Hykes heads into 100th hockey Test as SA take on Argentina | SASCOC - SASCOC

Hykes heads into 100th hockey Test as SA take on Argentina

At the foot of Group B, captain Austin Smith’s spirited South Africa men’s hockey side face yet another massive challenge when they take on second-placed Argentina on Tuesday in the teams’ last preliminary round match at World Cup 2014 in The Hague, Holland.

It is also a massive match for SA striker Julian Hykes, right, who will join Rhett Halkett and Wade Paton in notching up his 100th Test match at this four-yearly showpiece of the game.

East London-born Hykes, a man with fearsome pace when in possession, has ÔÇô like the rest of the SA forwards ÔÇô not hit his straps yet and will be going all out to make this a match to cherish. The right-handed batsman and fast-medium bowler played two first-class cricket matches for Border and knows full well what hitting the sweet spot means, whether it be wielding the willow or a carbon-fibre hockey stick.

The men from the Pampas, or Los Leones (The Lions) as Argentina are called at home, will make certain of a semi-final berth if they beat SA while the African champions need at least a draw ÔÇô and will then hope against hope that double Olympic champs Germany beat South Korea in the following match in order for Smith’s lads to play for ninth spot on Saturday instead of the wooden spoon 11th/12th clash on Thursday.

Indeed, if SA draw with Argentina, and Germany beat Korea, the South Americans will be blown out of the semi-finals at the expense of the Germans. But everything depends on SA drawing or beating Argentina, so it’s a massive, massive match.

Reflecting on the 7-1 defeat by the fabulous Holland side on Sunday night, Smith expressed his appreciation for the crowd’s fair play. ÔÇ£The Dutch hockey public are very knowledgeable and also cheer on the opposition. It was one of the most memorable experiences of my career,ÔÇØ said Smith.

ÔÇ£It was a special feeling. I play against their players in the Hoofdklasse [Dutch Premier League] but playing against all 18 of them at one time is very, very tough. When you are playing against a team who were more skilled and quicker, it is not easyÔÇØ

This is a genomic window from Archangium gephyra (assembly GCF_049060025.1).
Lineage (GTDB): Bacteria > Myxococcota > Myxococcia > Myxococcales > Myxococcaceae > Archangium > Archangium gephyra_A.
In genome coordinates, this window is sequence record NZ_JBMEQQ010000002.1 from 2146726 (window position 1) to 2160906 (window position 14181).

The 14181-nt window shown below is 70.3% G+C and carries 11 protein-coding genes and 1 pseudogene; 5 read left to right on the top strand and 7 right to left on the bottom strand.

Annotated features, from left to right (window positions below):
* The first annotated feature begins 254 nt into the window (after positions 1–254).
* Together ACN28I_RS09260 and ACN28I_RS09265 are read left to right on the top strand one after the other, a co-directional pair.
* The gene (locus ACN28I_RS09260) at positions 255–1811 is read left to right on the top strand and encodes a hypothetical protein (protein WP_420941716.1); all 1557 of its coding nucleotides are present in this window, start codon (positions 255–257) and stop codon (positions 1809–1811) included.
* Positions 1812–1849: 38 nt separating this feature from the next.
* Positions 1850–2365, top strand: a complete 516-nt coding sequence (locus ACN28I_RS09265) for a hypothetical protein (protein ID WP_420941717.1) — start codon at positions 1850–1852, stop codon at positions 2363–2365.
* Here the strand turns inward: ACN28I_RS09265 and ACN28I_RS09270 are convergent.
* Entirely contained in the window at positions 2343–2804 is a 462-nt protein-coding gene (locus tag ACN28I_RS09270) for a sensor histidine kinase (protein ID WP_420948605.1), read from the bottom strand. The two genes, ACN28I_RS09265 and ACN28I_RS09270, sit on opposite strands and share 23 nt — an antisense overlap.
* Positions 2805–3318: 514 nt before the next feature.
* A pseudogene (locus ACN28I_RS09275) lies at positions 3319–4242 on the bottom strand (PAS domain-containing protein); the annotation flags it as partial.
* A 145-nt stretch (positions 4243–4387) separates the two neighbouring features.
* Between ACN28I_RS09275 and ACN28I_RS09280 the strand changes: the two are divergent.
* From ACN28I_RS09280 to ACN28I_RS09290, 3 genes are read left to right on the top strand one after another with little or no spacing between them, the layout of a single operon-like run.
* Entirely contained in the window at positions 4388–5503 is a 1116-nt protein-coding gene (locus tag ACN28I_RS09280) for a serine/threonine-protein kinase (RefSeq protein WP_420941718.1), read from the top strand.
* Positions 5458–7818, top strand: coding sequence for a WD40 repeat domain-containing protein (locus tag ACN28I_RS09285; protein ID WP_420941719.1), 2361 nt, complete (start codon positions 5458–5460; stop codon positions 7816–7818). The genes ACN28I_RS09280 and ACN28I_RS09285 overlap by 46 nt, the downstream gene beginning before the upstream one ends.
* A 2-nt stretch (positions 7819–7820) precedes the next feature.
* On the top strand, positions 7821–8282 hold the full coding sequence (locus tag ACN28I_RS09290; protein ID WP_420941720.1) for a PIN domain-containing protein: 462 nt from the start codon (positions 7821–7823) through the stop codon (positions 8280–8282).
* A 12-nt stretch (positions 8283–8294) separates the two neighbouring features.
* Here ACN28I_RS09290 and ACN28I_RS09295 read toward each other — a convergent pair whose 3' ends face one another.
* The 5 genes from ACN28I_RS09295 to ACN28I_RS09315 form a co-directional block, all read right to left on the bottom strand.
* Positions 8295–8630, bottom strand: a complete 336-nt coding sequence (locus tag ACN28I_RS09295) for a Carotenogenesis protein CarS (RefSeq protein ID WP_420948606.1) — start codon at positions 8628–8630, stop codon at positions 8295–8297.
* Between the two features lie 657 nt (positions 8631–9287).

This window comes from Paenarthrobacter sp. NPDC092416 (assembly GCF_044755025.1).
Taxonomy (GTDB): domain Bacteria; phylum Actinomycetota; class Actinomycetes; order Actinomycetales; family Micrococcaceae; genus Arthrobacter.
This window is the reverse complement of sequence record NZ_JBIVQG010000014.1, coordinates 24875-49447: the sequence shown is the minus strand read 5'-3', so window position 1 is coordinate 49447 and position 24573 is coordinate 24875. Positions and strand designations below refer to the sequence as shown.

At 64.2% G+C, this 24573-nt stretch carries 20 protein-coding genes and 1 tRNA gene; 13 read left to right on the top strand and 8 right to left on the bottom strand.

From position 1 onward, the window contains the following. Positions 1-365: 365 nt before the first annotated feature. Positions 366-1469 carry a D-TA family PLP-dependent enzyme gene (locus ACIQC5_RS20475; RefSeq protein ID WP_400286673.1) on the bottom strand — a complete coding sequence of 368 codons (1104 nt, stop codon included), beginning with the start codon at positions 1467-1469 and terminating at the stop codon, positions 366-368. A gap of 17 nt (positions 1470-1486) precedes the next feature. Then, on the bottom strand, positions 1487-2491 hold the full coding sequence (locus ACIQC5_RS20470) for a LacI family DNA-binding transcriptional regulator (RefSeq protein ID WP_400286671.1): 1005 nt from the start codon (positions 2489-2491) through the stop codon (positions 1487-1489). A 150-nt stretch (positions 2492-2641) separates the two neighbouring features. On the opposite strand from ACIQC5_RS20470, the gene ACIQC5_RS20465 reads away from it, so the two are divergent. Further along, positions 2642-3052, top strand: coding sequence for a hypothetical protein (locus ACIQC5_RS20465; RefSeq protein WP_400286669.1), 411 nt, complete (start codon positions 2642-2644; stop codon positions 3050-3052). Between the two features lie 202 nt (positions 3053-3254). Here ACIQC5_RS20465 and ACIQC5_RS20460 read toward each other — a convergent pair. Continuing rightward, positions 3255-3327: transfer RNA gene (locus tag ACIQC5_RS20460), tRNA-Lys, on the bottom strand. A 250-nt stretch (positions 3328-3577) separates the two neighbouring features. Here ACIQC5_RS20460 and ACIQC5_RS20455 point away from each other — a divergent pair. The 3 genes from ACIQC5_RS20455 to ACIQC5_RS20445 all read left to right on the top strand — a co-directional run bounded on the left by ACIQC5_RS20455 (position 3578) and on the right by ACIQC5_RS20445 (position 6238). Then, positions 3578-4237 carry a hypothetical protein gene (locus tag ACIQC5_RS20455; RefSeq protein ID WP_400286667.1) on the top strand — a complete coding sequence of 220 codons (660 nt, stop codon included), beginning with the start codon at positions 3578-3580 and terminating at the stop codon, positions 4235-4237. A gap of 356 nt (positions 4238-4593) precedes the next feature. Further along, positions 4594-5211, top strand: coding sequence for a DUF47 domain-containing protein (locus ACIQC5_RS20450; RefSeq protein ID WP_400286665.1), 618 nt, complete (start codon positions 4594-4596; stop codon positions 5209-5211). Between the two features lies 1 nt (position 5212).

Head coach Fabian Gregory said the SA players brought a lot of energy to the Dutch match and is expecting the same against the Argentines, but while praising his charges for their legwork expressed discontent with the unnecessary mistakes.

ÔÇ£Too many errors individually, and the turnover moments, killed us,ÔÇØ the SA mentor said.

If the SA men can clean that up, they will have more possession with which to do the Argentines damage.

Meanwhile, the Investec SA women’s team were desperately unfortunate to be shaded 4-3 by world number seven China in their Group B match on Sunday in a match where unforced basic errors were punished with relish by the nippy Asians. SA goalscoring opportunities were squandered, too.

There are lies, damned lies and then come statistics, but in this case the numbers tell a story of what might have been. SA had a massive advantage of 21 entries into the strike zone to China’s eight and 13 shots at goal to China’s seven; the difference was that the winners were on target 85% of the time to SA’s 46%. SA had seven penalty corners to the Asians’ five; the difference was that China scored two for an efficiency rate of 40% to SA’s lone goal and a success rate of 14%. Enough said.

Bottom-placed world number three England face a hurting Germany on Tuesday, immediately after the tournament’s revelation, 10th-ranked USA, who top Group B, face South Africa.

SA need at least to draw with the Americans to force England out of the battle for fifth place.ÔÇ¿ÔÇ¿Head coach Giles Bonnet’s SA girls beat the Champions Challenge winners USA 2-1 in a preliminary round match at that tournament in Glasgow just a month ago. So there is no doubt that SA can do it. Providing they bring their A game to the turf.

Picture: Stanislas Brochier

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